A few years ago I was given the opportunity of a lifetime for a consultant. “Come to Rome and use it’s history to help a team from Microsoft understand how empires fall.”
With my existing understanding of Roman history, I was excited:
- An empire that lasted for a thousand years in the West and nearly two thousand years in the East. (To put it into perspective this was about 850 longer than the British Empire in the shorter lived Western part.)
- Amazing, buildings and technology: The Colosseum was the largest sports stadium in the world until the 20th century. The Romans invented concrete and then the technology was lost for hundreds of years. And Roman influence is evident in virtually all European languages, architecture and culture.
I read, watched documentaries, asked experts and yet I arrived in Rome without a fixed idea of how I would bring the theme to life. I arrived in the middle of the afternoon the day before we were due to start. Fortunately it was summer and the days were long. I checked into the hotel and dashed out, map in hand. I ran from site to site taking it all in and persuading the staff at the Forum entrance that I really did want a full ticket, even with only an hour left to closing time.
I went from the Forum to the Palaces of the Palatine, saw the Circus Maximus and Trajan’s Column, Titus’ Arch, Caesar’s Forum, The Colosseum and the Pantheon and read everything I could find about it all.
That evening I scoured the pamphlets I had picked up and filled in the gaps with Wikipedia and gradually the narrative came together.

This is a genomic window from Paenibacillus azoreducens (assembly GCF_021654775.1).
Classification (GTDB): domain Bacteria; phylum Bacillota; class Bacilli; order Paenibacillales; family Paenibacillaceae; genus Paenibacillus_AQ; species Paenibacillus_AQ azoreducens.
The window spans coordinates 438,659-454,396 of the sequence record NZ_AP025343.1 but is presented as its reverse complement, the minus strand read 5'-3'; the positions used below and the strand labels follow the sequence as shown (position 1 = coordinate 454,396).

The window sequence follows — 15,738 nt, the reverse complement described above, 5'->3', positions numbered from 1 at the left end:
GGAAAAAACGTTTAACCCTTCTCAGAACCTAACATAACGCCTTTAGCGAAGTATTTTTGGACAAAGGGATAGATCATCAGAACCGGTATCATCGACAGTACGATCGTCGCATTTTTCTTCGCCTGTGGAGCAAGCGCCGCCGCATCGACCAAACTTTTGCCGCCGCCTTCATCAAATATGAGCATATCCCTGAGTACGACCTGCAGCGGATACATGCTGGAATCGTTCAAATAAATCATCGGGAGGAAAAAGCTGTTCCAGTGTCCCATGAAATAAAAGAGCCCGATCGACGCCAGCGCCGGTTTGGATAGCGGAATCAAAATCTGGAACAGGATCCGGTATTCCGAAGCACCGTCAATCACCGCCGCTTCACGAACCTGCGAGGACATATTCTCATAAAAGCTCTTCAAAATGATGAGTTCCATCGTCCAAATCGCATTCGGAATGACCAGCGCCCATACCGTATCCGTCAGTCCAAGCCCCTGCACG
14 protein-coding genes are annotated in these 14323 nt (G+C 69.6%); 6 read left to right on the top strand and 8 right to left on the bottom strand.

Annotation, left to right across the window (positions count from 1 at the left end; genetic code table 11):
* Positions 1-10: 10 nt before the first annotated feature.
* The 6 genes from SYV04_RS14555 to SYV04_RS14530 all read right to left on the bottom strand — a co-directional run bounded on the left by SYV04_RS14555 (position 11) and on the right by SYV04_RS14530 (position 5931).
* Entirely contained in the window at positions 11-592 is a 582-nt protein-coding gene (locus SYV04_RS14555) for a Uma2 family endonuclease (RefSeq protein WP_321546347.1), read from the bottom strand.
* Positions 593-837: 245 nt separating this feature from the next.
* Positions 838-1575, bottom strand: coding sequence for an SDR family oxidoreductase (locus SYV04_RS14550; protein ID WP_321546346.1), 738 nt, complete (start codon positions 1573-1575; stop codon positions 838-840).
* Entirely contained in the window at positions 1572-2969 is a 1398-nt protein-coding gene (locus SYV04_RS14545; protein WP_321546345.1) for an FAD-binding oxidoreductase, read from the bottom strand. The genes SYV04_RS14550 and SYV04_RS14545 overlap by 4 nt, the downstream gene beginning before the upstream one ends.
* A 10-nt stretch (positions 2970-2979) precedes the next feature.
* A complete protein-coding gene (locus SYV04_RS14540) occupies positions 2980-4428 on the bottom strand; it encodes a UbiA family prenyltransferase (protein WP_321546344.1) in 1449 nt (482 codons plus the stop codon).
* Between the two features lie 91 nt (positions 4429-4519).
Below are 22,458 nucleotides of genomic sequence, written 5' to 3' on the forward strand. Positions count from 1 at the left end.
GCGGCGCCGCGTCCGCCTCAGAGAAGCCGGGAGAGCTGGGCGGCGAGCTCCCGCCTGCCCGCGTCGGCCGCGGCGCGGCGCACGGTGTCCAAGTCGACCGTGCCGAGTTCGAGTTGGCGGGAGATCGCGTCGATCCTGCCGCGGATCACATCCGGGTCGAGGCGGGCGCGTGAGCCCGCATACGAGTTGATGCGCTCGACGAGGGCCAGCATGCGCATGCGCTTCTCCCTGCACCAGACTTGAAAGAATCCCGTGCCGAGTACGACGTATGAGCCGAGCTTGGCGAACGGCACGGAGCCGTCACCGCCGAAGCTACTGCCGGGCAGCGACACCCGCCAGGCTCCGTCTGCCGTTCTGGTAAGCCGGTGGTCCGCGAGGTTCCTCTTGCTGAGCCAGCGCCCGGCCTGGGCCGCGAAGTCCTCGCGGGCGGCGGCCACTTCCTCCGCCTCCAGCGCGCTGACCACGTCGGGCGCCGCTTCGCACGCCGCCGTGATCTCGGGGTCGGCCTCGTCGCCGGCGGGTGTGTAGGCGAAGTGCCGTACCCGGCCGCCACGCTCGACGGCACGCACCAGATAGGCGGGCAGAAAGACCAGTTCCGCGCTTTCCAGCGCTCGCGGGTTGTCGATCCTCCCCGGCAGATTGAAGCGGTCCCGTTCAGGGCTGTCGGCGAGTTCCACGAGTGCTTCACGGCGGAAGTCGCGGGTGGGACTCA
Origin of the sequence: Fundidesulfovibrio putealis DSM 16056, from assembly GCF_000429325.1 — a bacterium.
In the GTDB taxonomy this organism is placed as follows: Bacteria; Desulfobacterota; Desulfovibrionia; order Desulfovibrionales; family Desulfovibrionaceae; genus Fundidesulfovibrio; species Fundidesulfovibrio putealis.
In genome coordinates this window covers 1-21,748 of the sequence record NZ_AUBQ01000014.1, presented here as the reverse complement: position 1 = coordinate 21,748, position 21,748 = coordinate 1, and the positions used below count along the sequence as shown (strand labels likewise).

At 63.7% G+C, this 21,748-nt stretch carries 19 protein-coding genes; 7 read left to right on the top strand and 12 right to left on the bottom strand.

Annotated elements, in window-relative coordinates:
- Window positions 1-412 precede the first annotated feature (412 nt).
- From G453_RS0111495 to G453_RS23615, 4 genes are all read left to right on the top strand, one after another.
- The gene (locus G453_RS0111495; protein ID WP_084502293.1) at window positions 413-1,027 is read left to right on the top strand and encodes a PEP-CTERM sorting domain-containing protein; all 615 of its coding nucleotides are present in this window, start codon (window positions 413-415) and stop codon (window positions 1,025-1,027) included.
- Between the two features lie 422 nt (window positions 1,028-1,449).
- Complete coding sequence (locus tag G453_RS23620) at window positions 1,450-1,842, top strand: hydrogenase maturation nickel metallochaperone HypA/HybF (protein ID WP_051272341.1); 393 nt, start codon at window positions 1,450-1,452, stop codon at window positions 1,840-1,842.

The following morning the team from Microsoft arrived we started the day conventionally enough as I facilitated a meeting and then in the afternoon we set off on a walk around Rome.
Our first stop was on a small grassy bank in a park with a view of the Colosseum. On this hill side in the 15th Century a young man had fallen through a cleft in the rock and found himself in a strange cave with figures painted on the wall. It turned out that he had stumbled into the remains of the extraordinary Domus Aurea, Nero’s Golden Palace. Built to emphasise his glory and power it covered between 100 and 300 acres including the site of what is now the Colosseum where a huge lake had been constructed with a full sized galley for Nero to have convenient boat trips. In fact the Colosseum takes its name from the colossal 30 meter high bronze statue of Nero that had stood nearby and was remodelled, after Nero’s death, into a representation of the Sun God Helios, by the time the Stadium was built.
Together we toured the Colosseum, the Palatine and The Forum and I shared the stories and the history of the various places. Finally we made our way to the Pantheon which is where the empire narrative concluded.
The Pantheon nearly 2000 years old, still holds the record for having the largest unreinforced concrete dome ever built. It survived the earthquakes that damaged the Colosseum, it survived invasions, riots and wars.
The Domus Aurea lasted barely 70 years,
The difference was that wheras the vast palace was built to the glory of a single individual the Pantheon was built to the glory of all of the Gods. Once Nero had died, no one wanted to sustain the memory of his excess.
The lesson we drew was that any enterprise will only be sustained for as long as it is delivering value to enough of it’s stakeholders. Whenever a small elite are allowed to become the main beneficiaries at the expense of other stakeholders, decline has already set in. This goes for business as well as political empires.
In October this year I will return to Rome with my business partner Mark Thompson and a group of like minded senior leaders from a variety of significant businesses to ask:
Is it possible to understand Europe in the 21st Century by examining Rome in the 5th? Can we compare the conditions that led to the downfall of the Western Roman Empire to the ‘end of an epoch’ experience we seem to be having today? Join a group of like minded peers as romp round the domain of the rational in Rome, October 2015.